The Dolphins head into their search for a new coach with firm support for their quarterback.
Tua Tagovailoa is expected to be the quarterback for the 2022 season, sources say, barring some sort of unforeseen occurrence. The organization's belief in him as their starter is considered significant, and it appears the search for a flashy replacement is over.
The franchise that was in trade discussions for Deshaun Watson for much of 2021 wants to build around and support Tagovailoa, rather than move on from him.
A new head coach will, source says, have the opportunity to evaluate every facet of the football team, including the QB. But the hope is to find a candidate who believes in him and can bring the best out of him.
The former first-round pick impressed in the second half of the season after getting healthy, leading to six wins in seven games that he started. He finished 2021 with a passer rating of 90.1 and a 16:10 TD-INT ratio. In fact, he played his best after the trade deadline when Miami explored but didn't ultimately complete a trade for Watson, who requested a trade from the team last offseason and did not play in 2021 amid 22 allegations of sexual misconduct.
The Dolphins have seven known candidates, all of whom are currently in the playoffs: Rams assistant head coach Thomas Brown, Bills offensive coordinator Brian Daboll, Bills defensive coordinator Leslie Frazier, Cardinals defensive coordinator Vance Joseph, 49ers offensive coordinator Mike McDaniel, Cowboys offensive coordinator Kellen Moore and Cowboys defensive coordinator Dan Quinn.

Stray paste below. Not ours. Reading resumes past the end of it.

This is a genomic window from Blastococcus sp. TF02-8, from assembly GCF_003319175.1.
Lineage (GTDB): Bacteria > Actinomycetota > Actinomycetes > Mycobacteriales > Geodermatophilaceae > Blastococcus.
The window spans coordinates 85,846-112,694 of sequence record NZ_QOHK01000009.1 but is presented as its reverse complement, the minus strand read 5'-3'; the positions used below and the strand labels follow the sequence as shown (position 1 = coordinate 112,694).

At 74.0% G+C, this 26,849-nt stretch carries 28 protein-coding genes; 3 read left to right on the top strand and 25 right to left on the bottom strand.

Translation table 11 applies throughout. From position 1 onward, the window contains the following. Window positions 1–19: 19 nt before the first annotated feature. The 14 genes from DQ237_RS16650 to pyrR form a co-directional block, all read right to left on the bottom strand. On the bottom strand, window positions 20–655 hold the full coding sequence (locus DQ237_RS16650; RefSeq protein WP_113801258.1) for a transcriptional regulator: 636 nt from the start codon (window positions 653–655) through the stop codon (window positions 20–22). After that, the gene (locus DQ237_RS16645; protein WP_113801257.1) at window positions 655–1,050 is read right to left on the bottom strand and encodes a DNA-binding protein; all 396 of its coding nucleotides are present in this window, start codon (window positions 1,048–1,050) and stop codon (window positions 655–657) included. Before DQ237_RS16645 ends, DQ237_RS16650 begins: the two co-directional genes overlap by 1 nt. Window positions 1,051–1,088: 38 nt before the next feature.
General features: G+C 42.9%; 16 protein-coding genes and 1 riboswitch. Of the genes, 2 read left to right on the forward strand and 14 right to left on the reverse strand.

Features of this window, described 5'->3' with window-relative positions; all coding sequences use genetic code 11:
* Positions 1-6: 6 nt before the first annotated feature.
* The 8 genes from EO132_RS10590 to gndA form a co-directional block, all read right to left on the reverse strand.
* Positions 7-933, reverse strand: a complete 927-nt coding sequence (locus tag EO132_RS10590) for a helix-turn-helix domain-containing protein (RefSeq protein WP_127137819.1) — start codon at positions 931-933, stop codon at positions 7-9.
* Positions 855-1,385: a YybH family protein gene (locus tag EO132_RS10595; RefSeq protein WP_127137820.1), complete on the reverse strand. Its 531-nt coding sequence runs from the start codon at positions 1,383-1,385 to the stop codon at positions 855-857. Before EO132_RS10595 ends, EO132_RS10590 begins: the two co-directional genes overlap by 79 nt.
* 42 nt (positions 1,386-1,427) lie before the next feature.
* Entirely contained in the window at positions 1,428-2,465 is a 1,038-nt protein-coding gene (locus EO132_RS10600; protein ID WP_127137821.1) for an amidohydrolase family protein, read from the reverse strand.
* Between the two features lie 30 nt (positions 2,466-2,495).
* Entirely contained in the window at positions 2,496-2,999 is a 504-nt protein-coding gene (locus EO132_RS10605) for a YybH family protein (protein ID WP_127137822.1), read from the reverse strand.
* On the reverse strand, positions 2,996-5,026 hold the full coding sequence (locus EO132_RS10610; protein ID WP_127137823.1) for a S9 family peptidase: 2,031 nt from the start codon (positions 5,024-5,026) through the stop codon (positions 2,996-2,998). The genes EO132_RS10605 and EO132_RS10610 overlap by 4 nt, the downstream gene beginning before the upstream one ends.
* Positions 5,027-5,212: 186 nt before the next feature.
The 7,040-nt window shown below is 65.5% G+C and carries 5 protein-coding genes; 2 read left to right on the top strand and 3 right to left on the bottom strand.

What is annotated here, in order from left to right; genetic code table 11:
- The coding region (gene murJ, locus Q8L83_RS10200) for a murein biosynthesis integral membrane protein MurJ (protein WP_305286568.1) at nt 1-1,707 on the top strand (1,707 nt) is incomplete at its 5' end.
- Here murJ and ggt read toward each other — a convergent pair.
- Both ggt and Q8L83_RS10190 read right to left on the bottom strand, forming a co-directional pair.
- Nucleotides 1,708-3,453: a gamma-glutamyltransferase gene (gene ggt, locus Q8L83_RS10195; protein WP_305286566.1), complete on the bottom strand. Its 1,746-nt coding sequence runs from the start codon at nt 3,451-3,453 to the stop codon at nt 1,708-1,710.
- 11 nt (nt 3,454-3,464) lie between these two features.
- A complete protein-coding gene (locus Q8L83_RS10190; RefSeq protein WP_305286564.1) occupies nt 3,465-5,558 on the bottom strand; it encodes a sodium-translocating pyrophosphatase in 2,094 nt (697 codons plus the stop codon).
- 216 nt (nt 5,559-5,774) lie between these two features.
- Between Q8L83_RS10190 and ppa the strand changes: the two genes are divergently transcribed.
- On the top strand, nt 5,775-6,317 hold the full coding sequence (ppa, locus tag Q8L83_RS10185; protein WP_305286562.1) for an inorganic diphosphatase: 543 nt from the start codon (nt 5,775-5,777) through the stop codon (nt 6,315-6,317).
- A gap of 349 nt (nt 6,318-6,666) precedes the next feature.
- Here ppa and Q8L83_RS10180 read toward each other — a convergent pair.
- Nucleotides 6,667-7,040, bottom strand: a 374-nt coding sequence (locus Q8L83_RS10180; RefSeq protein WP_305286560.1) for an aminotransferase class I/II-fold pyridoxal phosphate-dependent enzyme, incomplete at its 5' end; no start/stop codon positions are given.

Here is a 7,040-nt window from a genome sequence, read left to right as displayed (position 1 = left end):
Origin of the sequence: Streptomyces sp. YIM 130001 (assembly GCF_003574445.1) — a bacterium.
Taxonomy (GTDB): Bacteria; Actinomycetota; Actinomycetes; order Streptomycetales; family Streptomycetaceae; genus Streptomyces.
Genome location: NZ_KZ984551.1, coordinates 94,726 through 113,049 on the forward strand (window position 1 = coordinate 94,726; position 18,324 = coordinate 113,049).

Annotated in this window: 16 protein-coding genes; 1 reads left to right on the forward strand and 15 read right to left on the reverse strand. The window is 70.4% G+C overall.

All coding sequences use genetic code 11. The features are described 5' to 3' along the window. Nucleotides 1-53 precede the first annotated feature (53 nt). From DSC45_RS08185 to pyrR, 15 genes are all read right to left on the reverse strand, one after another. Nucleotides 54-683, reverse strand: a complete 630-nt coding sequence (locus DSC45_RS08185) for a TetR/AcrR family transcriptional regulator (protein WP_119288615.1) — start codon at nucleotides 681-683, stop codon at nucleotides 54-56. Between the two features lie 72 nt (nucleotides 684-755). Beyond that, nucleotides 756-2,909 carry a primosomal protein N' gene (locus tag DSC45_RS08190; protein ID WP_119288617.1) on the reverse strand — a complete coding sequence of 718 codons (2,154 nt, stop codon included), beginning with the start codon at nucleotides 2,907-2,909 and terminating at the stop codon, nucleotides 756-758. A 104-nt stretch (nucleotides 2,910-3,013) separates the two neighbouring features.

Whoever gets the job will take over a team that won 10 and 9 games the last two seasons. While Brian Flores, who was fired Monday, assumed a team with bad contracts and aging players with the necessity to blow it up, the new coach will have a much better situation. Simply, improve the offensive performance and things look up.
Owner Stephen Ross said at his most recent press conference that he has "no plans" to pursue Watson again. That was truthful.
The new coach would come in with a belief in supporting Tagovailoa, not replacing him. Barring something unexpected -- some high-profile QB demanding a trade to the Dolphins, for instance -- the hire must have a plan to find a solution to the offensive issues in an organization where no one has given up on Tua.
That's one reason Daboll has emerged as an interesting name. He coached Tagovailoa at Alabama before taking over the Bills offense, and Daboll helped him become a top NFL prospect.
"I watched him grow," Ross said of Tagovailoa this week. "He's a fine young man, and he is right now our quarterback and that will be dependent upon the new head coach, but I have a lot of confidence in Tua."